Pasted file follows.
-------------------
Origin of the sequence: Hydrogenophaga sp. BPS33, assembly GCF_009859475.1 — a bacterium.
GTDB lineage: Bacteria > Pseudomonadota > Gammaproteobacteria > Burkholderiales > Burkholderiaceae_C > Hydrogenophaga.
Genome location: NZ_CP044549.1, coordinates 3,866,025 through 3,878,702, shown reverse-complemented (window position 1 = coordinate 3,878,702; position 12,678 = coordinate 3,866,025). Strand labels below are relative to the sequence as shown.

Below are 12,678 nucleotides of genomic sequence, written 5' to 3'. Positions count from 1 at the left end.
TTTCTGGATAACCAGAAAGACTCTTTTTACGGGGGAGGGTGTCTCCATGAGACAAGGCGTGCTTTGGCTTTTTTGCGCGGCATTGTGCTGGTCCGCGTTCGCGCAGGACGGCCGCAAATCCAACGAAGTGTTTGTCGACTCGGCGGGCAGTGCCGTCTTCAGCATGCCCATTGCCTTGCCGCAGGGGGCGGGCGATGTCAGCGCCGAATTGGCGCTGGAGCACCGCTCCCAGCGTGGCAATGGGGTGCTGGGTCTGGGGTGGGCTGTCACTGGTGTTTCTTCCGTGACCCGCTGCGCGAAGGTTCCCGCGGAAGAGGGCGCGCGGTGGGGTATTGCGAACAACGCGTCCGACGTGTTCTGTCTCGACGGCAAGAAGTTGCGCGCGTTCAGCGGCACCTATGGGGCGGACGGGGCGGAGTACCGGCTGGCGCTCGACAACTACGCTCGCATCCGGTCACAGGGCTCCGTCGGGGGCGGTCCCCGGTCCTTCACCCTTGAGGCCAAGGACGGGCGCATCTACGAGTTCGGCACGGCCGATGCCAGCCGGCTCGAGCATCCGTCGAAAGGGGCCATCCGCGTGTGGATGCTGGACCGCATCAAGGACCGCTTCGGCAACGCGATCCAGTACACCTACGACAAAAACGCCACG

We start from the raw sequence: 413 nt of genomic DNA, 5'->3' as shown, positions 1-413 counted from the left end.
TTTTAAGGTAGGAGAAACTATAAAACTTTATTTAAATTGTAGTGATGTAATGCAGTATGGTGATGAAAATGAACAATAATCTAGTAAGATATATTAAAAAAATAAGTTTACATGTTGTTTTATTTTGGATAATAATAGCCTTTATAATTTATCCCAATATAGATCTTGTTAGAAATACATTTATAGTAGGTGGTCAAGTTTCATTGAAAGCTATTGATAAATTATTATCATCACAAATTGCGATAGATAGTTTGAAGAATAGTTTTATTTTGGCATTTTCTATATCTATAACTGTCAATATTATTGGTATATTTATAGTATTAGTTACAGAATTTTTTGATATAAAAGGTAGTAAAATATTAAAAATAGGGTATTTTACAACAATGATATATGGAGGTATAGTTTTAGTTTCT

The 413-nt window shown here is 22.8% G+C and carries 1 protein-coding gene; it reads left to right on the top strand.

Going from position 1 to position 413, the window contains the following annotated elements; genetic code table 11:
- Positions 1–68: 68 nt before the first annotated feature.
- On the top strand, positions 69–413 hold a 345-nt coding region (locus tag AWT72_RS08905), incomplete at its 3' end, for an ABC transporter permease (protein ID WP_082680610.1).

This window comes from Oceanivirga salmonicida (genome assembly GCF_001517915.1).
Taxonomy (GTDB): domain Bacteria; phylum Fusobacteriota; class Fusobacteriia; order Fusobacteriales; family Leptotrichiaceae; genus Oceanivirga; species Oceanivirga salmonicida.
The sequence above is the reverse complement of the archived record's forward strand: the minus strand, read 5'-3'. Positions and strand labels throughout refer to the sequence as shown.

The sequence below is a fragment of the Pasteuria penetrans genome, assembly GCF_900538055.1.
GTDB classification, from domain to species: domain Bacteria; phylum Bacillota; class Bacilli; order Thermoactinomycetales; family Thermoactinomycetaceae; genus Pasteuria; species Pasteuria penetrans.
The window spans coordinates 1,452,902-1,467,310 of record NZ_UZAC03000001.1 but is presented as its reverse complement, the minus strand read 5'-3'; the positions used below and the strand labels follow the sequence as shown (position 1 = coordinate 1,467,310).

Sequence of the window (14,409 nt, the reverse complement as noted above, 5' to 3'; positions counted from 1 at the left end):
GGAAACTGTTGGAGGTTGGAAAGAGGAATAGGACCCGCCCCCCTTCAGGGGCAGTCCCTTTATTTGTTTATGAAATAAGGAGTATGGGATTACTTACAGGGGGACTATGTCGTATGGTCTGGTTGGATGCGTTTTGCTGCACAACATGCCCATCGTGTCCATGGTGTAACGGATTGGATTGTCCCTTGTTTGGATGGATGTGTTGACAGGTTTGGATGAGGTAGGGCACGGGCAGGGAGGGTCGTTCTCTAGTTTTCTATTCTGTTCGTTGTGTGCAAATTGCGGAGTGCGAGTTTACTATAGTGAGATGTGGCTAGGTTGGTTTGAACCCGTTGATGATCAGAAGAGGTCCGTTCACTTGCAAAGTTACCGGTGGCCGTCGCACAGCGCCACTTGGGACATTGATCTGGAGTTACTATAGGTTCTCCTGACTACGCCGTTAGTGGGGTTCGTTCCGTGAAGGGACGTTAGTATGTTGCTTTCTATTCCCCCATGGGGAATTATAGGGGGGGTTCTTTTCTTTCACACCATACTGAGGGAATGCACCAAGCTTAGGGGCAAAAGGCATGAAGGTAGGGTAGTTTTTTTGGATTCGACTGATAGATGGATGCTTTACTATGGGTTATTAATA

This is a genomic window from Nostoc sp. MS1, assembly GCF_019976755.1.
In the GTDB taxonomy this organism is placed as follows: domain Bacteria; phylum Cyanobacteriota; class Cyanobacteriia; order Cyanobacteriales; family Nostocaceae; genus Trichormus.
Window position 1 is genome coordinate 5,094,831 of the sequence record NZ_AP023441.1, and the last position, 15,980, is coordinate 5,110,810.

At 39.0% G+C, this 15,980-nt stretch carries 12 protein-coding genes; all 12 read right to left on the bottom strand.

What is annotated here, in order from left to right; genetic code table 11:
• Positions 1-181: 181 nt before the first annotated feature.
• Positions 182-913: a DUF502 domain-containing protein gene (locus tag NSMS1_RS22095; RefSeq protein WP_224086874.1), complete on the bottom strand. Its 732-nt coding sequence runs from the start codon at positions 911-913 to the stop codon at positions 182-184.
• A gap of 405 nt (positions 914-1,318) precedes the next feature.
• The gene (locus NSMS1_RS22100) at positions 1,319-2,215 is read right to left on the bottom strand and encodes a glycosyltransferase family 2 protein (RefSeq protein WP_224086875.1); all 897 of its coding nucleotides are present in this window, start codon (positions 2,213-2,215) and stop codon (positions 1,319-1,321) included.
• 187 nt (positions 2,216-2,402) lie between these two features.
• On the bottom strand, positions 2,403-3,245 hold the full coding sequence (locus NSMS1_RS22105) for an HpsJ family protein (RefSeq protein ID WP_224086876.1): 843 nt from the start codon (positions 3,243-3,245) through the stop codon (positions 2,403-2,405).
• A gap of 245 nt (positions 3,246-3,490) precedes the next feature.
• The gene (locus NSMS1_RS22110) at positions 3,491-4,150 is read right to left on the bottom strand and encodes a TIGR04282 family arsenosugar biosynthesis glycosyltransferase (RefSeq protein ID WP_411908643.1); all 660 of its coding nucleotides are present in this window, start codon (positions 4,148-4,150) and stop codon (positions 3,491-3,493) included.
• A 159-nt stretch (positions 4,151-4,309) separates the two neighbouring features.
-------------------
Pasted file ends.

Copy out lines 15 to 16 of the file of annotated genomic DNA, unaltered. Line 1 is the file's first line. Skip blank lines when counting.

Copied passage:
The sequence below is a fragment of the Pasteuria penetrans genome, assembly GCF_900538055.1.
GTDB classification, from domain to species: domain Bacteria; phylum Bacillota; class Bacilli; order Thermoactinomycetales; family Thermoactinomycetaceae; genus Pasteuria; species Pasteuria penetrans.